With the news beginning to focus on life other than Covid, there has been an increase in media attention on trade mark infringements. In recent weeks, it has emerged that, in a long (and possibly continuing) battle between Huawei and Chanel, Huawei has been successful with the outcome of a dispute at the General Court of the European Union in relation to their trade mark application.
In 2017, Huawei submitted an application to the EU Intellectual Property Office (EU IPO) for the registration of its computer hardware trade mark. The mark submitted consisted of two curves interlinked in a vertical manner each in the shape of a ‘U’. Chanel challenged this on the basis that it was materially similar to their well-known mark which interlinks two curves each in the shape of a ‘C’. In 2019, the EU IPO dismissed this objection on the basis that the marks were different.
However, Chanel did not agree and so appealed to the General Court. The General Court have held that the marks were different on the basis of the differences in the rotation of the marks, the curvature of the shapes and the thickness of the line. Chanel now have the option to appeal the decision to the European Court of Justice.
So what makes a good trade mark?
A trade mark is a mark which distinguishes your goods and/or services from those belonging to someone else. Whilst unregistered trade mark rights exist automatically after a brand has been used for a period of time, registration of a mark does give stronger rights.
Before submitting a trade mark application for registration, it is worth considering what goods and/or services your mark will be used for. There are 45 different ‘use classes’ which group together similar goods and/or services. It is very important that the correct use classes are selected for your mark prior to application. When determining this, it is worth considering any areas which you plan to develop your business in.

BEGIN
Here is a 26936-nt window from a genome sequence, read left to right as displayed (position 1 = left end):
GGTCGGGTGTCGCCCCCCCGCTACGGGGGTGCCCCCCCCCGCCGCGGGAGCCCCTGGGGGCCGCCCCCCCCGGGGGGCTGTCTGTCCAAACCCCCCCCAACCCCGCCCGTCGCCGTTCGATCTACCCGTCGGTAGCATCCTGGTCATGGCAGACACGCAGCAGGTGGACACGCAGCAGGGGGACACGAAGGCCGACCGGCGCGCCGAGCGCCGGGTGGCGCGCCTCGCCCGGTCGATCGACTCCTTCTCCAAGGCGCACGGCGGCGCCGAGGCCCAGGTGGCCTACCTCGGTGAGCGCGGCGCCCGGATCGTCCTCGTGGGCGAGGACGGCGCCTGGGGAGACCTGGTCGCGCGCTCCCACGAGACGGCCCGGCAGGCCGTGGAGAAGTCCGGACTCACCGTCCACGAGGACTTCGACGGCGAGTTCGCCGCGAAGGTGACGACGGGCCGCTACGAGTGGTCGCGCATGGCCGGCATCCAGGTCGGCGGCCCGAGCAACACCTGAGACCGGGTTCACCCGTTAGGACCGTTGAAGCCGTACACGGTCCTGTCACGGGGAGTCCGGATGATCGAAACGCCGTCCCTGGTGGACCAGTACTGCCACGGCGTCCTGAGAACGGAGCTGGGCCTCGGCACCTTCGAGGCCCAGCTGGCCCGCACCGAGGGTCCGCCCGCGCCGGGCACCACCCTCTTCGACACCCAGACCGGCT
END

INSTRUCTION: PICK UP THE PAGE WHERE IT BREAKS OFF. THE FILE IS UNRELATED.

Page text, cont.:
When the relevant trade mark office receives a trade mark application, it will determine whether the mark is acceptable for the type of goods and/or services which it will be used for. For a mark to be successfully registered, it can’t be similar or identical to anyone else’s mark. An application could be objected to or a claim for infringement raised if sufficient checks are not carried out before launching the brand or registering the mark. As such, a detailed trade mark search should be undertaken before an application is submitted.
In order to be successful in a trade mark application, it is worth considering the following:
- The mark MUST be distinctive for the goods and services which it will represent (i.e. it should not be similar to any other mark which is being used for similar goods and/or services);
- It MUST NOT be a protected emblem or symbol, e.g. a flag or a hallmark;
- It MUST NOT describe any characteristics of the goods or services being provided, e.g. the purpose or geographical origin of the goods/services, for example ‘Scottish Salmon’.
Once registered, the trade mark belongs to you and you have the ability to prevent others from using it.
Our team have experience in drafting trade mark applications and conducting trade mark searches in a variety of different sectors both in the UK and internationally. If you would like to discuss registering a trade mark in more detail, please contact our trade mark team on 03330 430350 or email firstname.lastname@example.org